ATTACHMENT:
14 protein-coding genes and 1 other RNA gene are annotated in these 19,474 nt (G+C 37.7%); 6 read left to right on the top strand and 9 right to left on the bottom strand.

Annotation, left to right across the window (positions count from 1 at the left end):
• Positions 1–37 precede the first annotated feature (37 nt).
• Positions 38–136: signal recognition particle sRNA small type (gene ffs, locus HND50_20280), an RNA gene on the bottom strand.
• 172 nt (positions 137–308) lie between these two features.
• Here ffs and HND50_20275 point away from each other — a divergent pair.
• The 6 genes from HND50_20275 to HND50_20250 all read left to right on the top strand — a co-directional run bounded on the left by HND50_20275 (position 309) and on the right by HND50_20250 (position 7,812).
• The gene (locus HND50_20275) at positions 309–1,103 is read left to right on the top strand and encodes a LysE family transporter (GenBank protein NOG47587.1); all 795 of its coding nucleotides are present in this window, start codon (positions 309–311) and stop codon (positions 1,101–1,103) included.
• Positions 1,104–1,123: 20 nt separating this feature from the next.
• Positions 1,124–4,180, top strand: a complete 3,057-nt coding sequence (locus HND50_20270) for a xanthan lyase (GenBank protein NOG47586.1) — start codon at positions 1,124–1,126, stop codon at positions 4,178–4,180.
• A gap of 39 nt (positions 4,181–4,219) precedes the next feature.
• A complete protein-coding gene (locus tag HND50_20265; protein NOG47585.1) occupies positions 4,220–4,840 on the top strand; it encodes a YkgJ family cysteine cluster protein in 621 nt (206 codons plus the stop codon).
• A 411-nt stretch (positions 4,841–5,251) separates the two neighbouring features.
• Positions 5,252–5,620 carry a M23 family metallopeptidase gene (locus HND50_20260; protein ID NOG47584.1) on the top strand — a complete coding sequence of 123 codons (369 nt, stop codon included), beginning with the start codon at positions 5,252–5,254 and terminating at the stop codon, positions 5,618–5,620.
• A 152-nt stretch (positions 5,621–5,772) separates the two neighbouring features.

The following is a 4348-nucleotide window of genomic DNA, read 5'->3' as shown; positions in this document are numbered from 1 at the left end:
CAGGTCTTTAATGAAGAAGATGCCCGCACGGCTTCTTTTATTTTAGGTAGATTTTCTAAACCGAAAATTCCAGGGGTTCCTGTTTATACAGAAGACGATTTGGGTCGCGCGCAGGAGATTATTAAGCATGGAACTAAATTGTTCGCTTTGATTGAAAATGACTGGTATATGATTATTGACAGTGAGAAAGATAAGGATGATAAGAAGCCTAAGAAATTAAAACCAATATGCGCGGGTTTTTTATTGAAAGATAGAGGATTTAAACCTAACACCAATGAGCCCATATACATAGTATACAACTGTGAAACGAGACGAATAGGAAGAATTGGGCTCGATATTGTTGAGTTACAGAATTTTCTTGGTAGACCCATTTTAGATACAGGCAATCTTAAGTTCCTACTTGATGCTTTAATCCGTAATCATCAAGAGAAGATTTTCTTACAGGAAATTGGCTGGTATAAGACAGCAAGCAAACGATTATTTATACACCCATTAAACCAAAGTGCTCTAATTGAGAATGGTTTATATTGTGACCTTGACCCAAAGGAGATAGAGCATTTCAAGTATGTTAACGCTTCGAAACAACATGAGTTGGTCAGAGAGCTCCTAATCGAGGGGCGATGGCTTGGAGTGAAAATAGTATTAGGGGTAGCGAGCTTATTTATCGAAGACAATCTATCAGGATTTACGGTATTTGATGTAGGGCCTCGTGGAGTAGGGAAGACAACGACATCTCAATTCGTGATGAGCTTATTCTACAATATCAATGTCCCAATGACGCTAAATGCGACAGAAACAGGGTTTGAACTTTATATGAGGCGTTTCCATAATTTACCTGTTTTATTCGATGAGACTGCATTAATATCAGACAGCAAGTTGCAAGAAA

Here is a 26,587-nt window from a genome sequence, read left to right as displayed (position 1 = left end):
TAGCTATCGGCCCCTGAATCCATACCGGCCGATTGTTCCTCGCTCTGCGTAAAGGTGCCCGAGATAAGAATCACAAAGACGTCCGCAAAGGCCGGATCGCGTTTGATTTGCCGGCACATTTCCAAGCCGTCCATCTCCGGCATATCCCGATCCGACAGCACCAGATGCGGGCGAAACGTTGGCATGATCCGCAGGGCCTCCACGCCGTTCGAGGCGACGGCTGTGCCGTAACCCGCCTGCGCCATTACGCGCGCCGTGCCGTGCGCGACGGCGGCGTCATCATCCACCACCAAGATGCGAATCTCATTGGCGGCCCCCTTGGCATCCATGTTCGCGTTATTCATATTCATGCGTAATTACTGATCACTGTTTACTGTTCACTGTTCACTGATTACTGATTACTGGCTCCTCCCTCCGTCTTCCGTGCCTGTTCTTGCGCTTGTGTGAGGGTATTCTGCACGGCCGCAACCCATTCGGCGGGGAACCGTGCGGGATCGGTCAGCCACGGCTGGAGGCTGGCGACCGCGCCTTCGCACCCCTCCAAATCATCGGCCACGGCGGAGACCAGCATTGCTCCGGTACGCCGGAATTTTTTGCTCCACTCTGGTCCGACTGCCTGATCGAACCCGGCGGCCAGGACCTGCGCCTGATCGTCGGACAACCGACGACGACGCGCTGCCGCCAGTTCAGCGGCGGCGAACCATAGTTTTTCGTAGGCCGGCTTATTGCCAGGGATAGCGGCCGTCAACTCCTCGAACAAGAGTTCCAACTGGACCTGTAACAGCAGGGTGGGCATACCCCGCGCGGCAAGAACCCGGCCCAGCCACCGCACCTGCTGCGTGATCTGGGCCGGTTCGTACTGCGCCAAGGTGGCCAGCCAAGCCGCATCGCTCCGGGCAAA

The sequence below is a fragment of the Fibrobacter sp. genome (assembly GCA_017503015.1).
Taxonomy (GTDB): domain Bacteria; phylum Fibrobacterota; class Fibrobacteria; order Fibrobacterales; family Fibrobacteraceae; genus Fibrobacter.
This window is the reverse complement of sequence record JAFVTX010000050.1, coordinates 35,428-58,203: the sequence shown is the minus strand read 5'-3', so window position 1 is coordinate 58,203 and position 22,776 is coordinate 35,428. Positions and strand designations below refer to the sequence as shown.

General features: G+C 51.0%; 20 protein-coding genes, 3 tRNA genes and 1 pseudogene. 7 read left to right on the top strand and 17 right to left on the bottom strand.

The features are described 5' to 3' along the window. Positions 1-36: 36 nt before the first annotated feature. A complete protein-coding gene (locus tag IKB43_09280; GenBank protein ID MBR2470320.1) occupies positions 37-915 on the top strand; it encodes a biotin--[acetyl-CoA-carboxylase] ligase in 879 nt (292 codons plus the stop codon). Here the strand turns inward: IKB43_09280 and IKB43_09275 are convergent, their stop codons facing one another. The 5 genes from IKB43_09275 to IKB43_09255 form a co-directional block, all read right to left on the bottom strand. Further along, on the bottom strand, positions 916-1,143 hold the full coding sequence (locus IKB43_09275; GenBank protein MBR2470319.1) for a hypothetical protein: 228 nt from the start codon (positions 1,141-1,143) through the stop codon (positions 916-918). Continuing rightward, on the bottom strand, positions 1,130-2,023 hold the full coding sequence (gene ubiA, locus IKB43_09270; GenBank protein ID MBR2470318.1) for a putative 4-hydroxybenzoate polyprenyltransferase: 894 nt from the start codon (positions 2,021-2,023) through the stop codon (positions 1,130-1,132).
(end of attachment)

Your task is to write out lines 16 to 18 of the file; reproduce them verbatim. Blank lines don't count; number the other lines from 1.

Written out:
The following is a 4348-nucleotide window of genomic DNA, read 5'->3' as shown; positions in this document are numbered from 1 at the left end:
CAGGTCTTTAATGAAGAAGATGCCCGCACGGCTTCTTTTATTTTAGGTAGATTTTCTAAACCGAAAATTCCAGGGGTTCCTGTTTATACAGAAGACGATTTGGGTCGCGCGCAGGAGATTATTAAGCATGGAACTAAATTGTTCGCTTTGATTGAAAATGACTGGTATATGATTATTGACAGTGAGAAAGATAAGGATGATAAGAAGCCTAAGAAATTAAAACCAATATGCGCGGGTTTTTTATTGAAAGATAGAGGATTTAAACCTAACACCAATGAGCCCATATACATAGTATACAACTGTGAAACGAGACGAATAGGAAGAATTGGGCTCGATATTGTTGAGTTACAGAATTTTCTTGGTAGACCCATTTTAGATACAGGCAATCTTAAGTTCCTACTTGATGCTTTAATCCGTAATCATCAAGAGAAGATTTTCTTACAGGAAATTGGCTGGTATAAGACAGCAAGCAAACGATTATTTATACACCCATTAAACCAAAGTGCTCTAATTGAGAATGGTTTATATTGTGACCTTGACCCAAAGGAGATAGAGCATTTCAAGTATGTTAACGCTTCGAAACAACATGAGTTGGTCAGAGAGCTCCTAATCGAGGGGCGATGGCTTGGAGTGAAAATAGTATTAGGGGTAGCGAGCTTATTTATCGAAGACAATCTATCAGGATTTACGGTATTTGATGTAGGGCCTCGTGGAGTAGGGAAGACAACGACATCTCAATTCGTGATGAGCTTATTCTACAATATCAATGTCCCAATGACGCTAAATGCGACAGAAACAGGGTTTGAACTTTATATGAGGCGTTTCCATAATTTACCTGTTTTATTCGATGAGACTGCATTAATATCAGACAGCAAGTTGCAAGAAA

Here is a 26,587-nt window from a genome sequence, read left to right as displayed (position 1 = left end):